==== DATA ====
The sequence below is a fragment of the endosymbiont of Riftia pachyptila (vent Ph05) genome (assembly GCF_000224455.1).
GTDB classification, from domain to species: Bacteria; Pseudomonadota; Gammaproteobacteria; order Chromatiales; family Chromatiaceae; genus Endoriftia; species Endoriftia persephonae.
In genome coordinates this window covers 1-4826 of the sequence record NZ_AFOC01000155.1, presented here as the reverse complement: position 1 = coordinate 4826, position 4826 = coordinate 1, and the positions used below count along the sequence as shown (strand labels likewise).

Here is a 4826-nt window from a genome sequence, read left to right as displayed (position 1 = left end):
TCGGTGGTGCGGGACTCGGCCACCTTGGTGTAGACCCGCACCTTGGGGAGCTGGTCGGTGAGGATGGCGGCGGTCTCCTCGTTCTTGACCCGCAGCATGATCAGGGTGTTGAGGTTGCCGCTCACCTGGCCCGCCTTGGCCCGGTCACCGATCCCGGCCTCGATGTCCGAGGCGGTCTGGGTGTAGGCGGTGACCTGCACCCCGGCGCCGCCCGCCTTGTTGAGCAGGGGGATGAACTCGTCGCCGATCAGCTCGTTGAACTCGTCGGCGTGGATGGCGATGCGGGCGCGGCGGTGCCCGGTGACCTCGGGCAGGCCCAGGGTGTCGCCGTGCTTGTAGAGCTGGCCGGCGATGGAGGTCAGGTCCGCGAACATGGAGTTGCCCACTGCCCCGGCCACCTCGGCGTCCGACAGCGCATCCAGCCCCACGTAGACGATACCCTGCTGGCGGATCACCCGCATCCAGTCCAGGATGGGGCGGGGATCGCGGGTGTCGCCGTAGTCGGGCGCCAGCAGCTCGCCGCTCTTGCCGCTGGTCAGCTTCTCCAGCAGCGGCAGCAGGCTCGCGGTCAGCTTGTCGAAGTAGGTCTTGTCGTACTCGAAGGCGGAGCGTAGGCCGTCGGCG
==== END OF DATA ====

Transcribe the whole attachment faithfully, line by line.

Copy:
The sequence below is a fragment of the endosymbiont of Riftia pachyptila (vent Ph05) genome (assembly GCF_000224455.1).
GTDB classification, from domain to species: Bacteria; Pseudomonadota; Gammaproteobacteria; order Chromatiales; family Chromatiaceae; genus Endoriftia; species Endoriftia persephonae.
In genome coordinates this window covers 1-4826 of the sequence record NZ_AFOC01000155.1, presented here as the reverse complement: position 1 = coordinate 4826, position 4826 = coordinate 1, and the positions used below count along the sequence as shown (strand labels likewise).

Here is a 4826-nt window from a genome sequence, read left to right as displayed (position 1 = left end):
TCGGTGGTGCGGGACTCGGCCACCTTGGTGTAGACCCGCACCTTGGGGAGCTGGTCGGTGAGGATGGCGGCGGTCTCCTCGTTCTTGACCCGCAGCATGATCAGGGTGTTGAGGTTGCCGCTCACCTGGCCCGCCTTGGCCCGGTCACCGATCCCGGCCTCGATGTCCGAGGCGGTCTGGGTGTAGGCGGTGACCTGCACCCCGGCGCCGCCCGCCTTGTTGAGCAGGGGGATGAACTCGTCGCCGATCAGCTCGTTGAACTCGTCGGCGTGGATGGCGATGCGGGCGCGGCGGTGCCCGGTGACCTCGGGCAGGCCCAGGGTGTCGCCGTGCTTGTAGAGCTGGCCGGCGATGGAGGTCAGGTCCGCGAACATGGAGTTGCCCACTGCCCCGGCCACCTCGGCGTCCGACAGCGCATCCAGCCCCACGTAGACGATACCCTGCTGGCGGATCACCCGCATCCAGTCCAGGATGGGGCGGGGATCGCGGGTGTCGCCGTAGTCGGGCGCCAGCAGCTCGCCGCTCTTGCCGCTGGTCAGCTTCTCCAGCAGCGGCAGCAGGCTCGCGGTCAGCTTGTCGAAGTAGGTCTTGTCGTACTCGAAGGCGGAGCGTAGGCCGTCGGCG